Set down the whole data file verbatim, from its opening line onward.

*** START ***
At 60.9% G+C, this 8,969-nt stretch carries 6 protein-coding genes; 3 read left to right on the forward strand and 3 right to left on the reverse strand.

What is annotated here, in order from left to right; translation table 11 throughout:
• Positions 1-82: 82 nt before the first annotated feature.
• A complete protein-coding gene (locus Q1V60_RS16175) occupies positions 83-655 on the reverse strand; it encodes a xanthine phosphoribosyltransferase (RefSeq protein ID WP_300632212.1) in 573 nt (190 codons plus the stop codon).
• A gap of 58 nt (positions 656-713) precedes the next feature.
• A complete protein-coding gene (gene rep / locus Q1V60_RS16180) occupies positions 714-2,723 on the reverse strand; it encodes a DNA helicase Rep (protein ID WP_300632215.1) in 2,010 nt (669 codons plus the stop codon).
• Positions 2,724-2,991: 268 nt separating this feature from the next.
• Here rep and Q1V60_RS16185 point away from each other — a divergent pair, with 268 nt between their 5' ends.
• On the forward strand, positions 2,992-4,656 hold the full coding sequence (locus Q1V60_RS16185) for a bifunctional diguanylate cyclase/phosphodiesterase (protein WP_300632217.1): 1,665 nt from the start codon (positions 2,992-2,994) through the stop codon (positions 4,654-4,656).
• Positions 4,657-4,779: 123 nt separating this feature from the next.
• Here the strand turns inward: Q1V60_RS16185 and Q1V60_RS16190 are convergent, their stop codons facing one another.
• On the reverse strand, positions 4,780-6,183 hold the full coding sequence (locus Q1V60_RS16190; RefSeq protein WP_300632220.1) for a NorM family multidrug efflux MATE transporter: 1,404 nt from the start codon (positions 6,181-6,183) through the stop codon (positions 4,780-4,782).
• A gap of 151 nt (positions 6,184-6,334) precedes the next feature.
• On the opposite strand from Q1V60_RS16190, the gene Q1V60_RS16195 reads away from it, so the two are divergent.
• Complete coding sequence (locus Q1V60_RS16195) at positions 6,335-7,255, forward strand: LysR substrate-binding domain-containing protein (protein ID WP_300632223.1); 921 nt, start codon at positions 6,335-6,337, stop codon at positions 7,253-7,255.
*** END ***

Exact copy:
At 60.9% G+C, this 8,969-nt stretch carries 6 protein-coding genes; 3 read left to right on the forward strand and 3 right to left on the reverse strand.

What is annotated here, in order from left to right; translation table 11 throughout:
• Positions 1-82: 82 nt before the first annotated feature.
• A complete protein-coding gene (locus Q1V60_RS16175) occupies positions 83-655 on the reverse strand; it encodes a xanthine phosphoribosyltransferase (RefSeq protein ID WP_300632212.1) in 573 nt (190 codons plus the stop codon).
• A gap of 58 nt (positions 656-713) precedes the next feature.
• A complete protein-coding gene (gene rep / locus Q1V60_RS16180) occupies positions 714-2,723 on the reverse strand; it encodes a DNA helicase Rep (protein ID WP_300632215.1) in 2,010 nt (669 codons plus the stop codon).
• Positions 2,724-2,991: 268 nt separating this feature from the next.
• Here rep and Q1V60_RS16185 point away from each other — a divergent pair, with 268 nt between their 5' ends.
• On the forward strand, positions 2,992-4,656 hold the full coding sequence (locus Q1V60_RS16185) for a bifunctional diguanylate cyclase/phosphodiesterase (protein WP_300632217.1): 1,665 nt from the start codon (positions 2,992-2,994) through the stop codon (positions 4,654-4,656).
• Positions 4,657-4,779: 123 nt separating this feature from the next.
• Here the strand turns inward: Q1V60_RS16185 and Q1V60_RS16190 are convergent, their stop codons facing one another.
• On the reverse strand, positions 4,780-6,183 hold the full coding sequence (locus Q1V60_RS16190; RefSeq protein WP_300632220.1) for a NorM family multidrug efflux MATE transporter: 1,404 nt from the start codon (positions 6,181-6,183) through the stop codon (positions 4,780-4,782).
• A gap of 151 nt (positions 6,184-6,334) precedes the next feature.
• On the opposite strand from Q1V60_RS16190, the gene Q1V60_RS16195 reads away from it, so the two are divergent.
• Complete coding sequence (locus Q1V60_RS16195) at positions 6,335-7,255, forward strand: LysR substrate-binding domain-containing protein (protein ID WP_300632223.1); 921 nt, start codon at positions 6,335-6,337, stop codon at positions 7,253-7,255.